If you are building on a lot of land which has a considerable amount of slope or fall. You will likely incur more expense because you may need retaining walls, additional soil removal, screw piles, or concrete piers. 

To understand more about additional costs involved with site preparation we have written a simple guide for you, which can be found here. 

Material types

The most elegant Italian marble, glass staircases, heated floors, designer light fixtures, and the many more extravagant items you can potentially have in your new home are lovely things to dream about. However, they all come at a price. 

The great thing about the new home building market is, it has progressed so much in relation to achieving a high-end result without the price tag. 

You can still achieve many of those more extravagant and expensive looks, without breaking the budget. 

The types of materials ultimately will weigh into the price. If you have a designer working with you throughout the process, make use of their expertise to achieve a particular look within your budget! You’d be surprised at what is possible!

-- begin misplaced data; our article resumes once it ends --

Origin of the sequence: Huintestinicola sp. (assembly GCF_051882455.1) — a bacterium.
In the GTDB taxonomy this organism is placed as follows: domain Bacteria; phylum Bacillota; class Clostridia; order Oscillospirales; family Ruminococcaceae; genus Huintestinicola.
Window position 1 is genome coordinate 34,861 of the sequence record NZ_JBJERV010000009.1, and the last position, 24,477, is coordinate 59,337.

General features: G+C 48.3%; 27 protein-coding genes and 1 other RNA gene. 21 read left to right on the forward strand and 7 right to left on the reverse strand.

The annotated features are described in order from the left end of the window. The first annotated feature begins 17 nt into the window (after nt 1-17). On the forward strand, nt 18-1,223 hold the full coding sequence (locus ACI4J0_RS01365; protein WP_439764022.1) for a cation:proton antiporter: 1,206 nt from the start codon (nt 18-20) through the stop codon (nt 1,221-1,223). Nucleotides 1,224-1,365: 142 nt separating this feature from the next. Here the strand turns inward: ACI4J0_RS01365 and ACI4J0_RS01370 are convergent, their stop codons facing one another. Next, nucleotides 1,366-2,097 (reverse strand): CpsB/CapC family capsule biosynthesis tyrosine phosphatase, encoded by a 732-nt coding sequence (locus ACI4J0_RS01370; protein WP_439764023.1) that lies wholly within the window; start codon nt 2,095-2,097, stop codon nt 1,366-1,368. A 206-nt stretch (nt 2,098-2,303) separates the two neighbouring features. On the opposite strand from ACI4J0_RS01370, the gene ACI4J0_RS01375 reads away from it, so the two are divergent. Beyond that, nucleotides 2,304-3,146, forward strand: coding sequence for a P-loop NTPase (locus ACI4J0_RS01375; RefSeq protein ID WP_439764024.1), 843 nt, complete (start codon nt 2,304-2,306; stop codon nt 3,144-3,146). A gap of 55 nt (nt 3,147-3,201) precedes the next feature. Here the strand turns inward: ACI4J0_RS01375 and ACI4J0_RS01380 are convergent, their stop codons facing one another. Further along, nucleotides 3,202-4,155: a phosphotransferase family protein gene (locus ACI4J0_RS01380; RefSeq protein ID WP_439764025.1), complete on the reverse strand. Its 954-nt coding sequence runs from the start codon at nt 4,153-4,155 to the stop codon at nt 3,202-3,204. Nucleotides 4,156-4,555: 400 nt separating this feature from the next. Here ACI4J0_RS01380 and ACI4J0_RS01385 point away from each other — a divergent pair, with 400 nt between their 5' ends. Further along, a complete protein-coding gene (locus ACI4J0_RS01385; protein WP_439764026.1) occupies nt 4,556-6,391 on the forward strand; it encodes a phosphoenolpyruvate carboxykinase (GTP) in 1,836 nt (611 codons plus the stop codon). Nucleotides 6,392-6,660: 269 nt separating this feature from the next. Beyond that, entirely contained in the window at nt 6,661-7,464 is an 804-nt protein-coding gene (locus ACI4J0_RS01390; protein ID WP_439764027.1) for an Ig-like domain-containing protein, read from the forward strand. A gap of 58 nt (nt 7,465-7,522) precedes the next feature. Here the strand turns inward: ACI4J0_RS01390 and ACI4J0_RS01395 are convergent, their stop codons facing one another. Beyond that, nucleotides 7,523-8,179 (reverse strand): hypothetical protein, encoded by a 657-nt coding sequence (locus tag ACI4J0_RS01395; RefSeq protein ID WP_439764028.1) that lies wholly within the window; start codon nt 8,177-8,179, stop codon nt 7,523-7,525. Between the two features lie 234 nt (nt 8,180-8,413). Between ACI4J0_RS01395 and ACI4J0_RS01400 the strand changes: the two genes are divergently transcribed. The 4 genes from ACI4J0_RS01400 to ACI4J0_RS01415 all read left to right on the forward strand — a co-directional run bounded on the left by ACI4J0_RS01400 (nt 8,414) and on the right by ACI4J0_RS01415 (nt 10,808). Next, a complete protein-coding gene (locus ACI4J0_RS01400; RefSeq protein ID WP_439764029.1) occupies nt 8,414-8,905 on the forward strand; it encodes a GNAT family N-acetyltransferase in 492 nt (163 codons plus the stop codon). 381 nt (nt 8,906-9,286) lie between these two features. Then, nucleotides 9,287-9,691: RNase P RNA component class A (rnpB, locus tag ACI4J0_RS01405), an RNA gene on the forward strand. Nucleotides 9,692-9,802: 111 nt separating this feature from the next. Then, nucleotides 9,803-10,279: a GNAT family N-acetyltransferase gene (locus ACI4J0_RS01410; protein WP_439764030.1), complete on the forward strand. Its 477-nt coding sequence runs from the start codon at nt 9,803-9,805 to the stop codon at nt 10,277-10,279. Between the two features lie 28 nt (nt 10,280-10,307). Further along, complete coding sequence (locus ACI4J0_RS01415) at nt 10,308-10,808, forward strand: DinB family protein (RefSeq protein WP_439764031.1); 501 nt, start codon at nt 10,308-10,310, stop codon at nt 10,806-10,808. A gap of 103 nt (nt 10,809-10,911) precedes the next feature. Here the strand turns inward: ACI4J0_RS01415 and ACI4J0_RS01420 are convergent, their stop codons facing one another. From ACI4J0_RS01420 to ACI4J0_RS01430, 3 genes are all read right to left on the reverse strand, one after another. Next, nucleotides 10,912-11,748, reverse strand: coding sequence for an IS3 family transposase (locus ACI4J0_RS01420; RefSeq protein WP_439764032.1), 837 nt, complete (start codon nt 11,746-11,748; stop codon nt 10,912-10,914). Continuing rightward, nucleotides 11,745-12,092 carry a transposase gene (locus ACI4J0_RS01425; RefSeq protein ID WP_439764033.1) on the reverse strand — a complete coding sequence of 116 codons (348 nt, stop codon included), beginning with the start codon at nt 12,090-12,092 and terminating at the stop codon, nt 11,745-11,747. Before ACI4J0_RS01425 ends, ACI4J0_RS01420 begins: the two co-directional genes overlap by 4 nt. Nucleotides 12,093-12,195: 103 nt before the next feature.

Hidden costs that pop up along the way

No one likes expensive surprises that will cost you thousands of dollars, but this can be avoided with excellent communication between the buyer and the builder. 

The key to avoiding hidden costs is to make sure you take into consideration everything you need to and if you are unsure that you take the time to first research and then ask the questions when in doubt. 

It is also essential to keep in mind and calculate any additional taxes, such as stamp duty, insurances, or conveyancing fees that you may incur during the building process.  

But for the more specific items, which could save you significant headaches moving forward. 

We have compiled a list of over 100 things people commonly forget when building a home. You can read that list here. 

Can you build a house cheaply? 

The answer is yes; it just depends on what outcome you are hoping to achieve. If you want a house for less than 30k, you can accomplish this by building a tiny home. You will likely spend more on the land than the house itself. 

I have less than 200k to build a house – can I do it? 

Building a house for less than 200k is entirely possible. As suggested above, you could build a tiny house which would come in much less than 200k. However, the amount of money you spend is highly dependent on what you decide to build. 

You could consider a volume builder in a new community in the outer suburbs of a major city and achieve a result of less than 200k for the build cost. 

You may wish to consider a house and land package, these are pre-costed designs on specific blocks of land which will help you meet a certain budget.